Finally, there is the string of IBAC investigations into government or party corruption, some implicating Andrews personally. In 2022, the Operation Watts inquiry into branch stacking ended with the sacking of Cabinet minister Adem Somyurek. The inquiry focussed only on branch stacking in the right faction. Somyurek admitted his guilt but said the obvious, that branch stacking was common in all factions.
In 2023, Operation Daintree homed in on the government’s $1.2 million grant to an ALP-affiliated union. After the report was released, Stephen Charles KC, a founder of IBAC, remarked that “this government has given away integrity in government … they’ve allowed IBAC to fall into decay, they underfund it, they have imposed over it an oversight committee dominated or controlled by Labor.”
Robert Redlich, the head of IBAC during the Operation Daintree investigation, also focussed on the government’s lack of integrity.
Ignoring this, Andrews described IBAC’s findings as “educational” and referred to Redlich as “a bloke who used to do a job.” He was equally dismissive of Charles, “a former justice whom I’ve never met.” In fact, “this bloke” Redlich and the “former justice” Charles are two of the most senior and respected legal figures in Victoria.
Further IBAC inquiries involve Andrews in deals made with the Firefighters Union and a $3.4 million grant given to the Health Services Union by Andrews and former Health Minister Jill Hennessy, against the advice of the Department of Health. Andrews’ relationship with a property developer has been another of IBAC’s targets. Now the latest claims made by a witness on the scene of the 2013 car crash have been referred to IBAC .
The scales are finally falling from eyes previously unable or unwilling to see the damage Andrews has done to Victoria, materially and, it can be said, psychologically. A Roy Morgan poll in July, after the cancellation of the Commonwealth Games, showed Andrews had a disapproval rate of 55 per cent, up 7.5 per cent from a May poll. This was the first time since he became premier that more people disapproved of Andrews than approved. The poll also showed 33 per cent support for the ALP government, down nine per cent since May.
In public, Andrews dismisses opinion polls but no need to take this seriously when he employs a large personal staff to monitor his public standing. Everything he does or says is calculated to maintain voter support or win more of it. Nevertheless, at the November state election the ALP won only 37 per cent of the primary vote, compared to 42.8 per cent in 2018. This and the recent public opinion polling figures are more than straws in the wind but rather solid indications that most Victorians have had enough of Daniel Andrews. With the next elections three years away he has time to contemplate his options, but it is only a question of when he steps down as premier, not if. If the party decides he will win no more elections, it will remove him anyway.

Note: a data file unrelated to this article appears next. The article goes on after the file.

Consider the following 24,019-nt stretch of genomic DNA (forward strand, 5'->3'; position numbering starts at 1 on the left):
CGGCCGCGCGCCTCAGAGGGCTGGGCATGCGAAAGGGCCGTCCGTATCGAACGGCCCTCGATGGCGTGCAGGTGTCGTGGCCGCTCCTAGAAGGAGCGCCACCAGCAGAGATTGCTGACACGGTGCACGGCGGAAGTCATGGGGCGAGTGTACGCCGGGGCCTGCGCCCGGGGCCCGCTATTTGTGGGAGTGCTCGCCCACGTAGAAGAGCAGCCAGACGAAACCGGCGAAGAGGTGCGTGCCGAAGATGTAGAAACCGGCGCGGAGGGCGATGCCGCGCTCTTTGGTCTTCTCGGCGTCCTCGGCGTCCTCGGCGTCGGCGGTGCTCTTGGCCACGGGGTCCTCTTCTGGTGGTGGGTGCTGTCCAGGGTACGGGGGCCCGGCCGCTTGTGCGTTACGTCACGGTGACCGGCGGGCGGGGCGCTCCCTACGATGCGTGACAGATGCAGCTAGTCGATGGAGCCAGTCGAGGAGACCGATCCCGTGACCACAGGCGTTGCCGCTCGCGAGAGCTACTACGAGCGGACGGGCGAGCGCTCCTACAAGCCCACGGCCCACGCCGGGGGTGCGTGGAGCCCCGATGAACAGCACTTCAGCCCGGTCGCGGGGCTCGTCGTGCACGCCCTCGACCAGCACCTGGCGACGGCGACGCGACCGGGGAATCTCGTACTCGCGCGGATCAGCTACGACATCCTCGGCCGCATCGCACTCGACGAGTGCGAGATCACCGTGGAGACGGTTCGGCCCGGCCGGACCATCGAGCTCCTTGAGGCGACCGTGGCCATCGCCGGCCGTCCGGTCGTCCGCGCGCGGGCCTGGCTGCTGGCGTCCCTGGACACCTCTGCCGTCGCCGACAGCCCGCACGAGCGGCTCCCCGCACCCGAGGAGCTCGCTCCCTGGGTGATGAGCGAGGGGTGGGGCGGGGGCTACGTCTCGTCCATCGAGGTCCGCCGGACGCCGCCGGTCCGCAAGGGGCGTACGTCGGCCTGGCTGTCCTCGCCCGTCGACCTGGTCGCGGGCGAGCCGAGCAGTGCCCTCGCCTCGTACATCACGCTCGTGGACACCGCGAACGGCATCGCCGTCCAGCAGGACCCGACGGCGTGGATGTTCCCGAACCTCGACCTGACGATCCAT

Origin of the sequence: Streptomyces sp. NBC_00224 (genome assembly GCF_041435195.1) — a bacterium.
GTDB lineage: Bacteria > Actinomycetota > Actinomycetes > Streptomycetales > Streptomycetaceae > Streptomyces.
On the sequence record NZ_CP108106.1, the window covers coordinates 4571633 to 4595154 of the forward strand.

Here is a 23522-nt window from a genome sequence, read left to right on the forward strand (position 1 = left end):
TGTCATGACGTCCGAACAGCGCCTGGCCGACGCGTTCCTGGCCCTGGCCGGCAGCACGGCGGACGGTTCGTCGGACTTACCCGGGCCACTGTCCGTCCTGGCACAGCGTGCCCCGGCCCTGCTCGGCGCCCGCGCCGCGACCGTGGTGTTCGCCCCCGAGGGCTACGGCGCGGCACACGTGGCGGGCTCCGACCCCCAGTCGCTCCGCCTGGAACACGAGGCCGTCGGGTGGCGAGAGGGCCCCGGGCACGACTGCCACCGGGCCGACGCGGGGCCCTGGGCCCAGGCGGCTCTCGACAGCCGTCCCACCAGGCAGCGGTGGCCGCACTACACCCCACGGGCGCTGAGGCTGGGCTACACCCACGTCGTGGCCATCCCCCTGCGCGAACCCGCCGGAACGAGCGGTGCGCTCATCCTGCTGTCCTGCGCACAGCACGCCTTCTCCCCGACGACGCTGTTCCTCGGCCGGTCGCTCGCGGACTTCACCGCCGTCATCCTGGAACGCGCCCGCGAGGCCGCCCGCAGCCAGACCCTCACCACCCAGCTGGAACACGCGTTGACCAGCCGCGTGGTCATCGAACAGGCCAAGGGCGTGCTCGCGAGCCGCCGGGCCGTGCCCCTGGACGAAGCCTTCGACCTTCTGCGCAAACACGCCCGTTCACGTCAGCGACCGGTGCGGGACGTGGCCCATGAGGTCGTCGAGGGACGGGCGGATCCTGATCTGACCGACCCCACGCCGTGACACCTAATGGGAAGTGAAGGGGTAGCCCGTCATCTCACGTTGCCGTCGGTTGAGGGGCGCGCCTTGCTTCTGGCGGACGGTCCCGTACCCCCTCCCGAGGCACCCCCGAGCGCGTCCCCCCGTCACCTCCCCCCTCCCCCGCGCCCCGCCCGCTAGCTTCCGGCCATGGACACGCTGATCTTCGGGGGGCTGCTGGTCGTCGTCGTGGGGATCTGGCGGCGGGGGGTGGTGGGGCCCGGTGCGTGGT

What is remarkable in this saga is how Andrews got away with so much for so long. Media support by the media, in particular the ‘Age’ and the ABC, is crucial in understanding how the garden state was led up the garden path.
Andrews and his minions terrorised the people into compliance with whatever he wanted them to do. The premier abused and threatened people who disagreed with him, and showed a callous disregard for the small businesses damaged or destroyed by six lockdowns. He set police and an anti-terrorist squad on to civilian demonstrators, he locked people in their homes (and when they were allowed out made them sit in circles on the grass) and encouraged them to snitch on each other. He drove businesses out of Victoria and brought the state to the verge of economic ruin. All this for the bargain basement price of Dan’s salary, $481,190 and not a dollar more.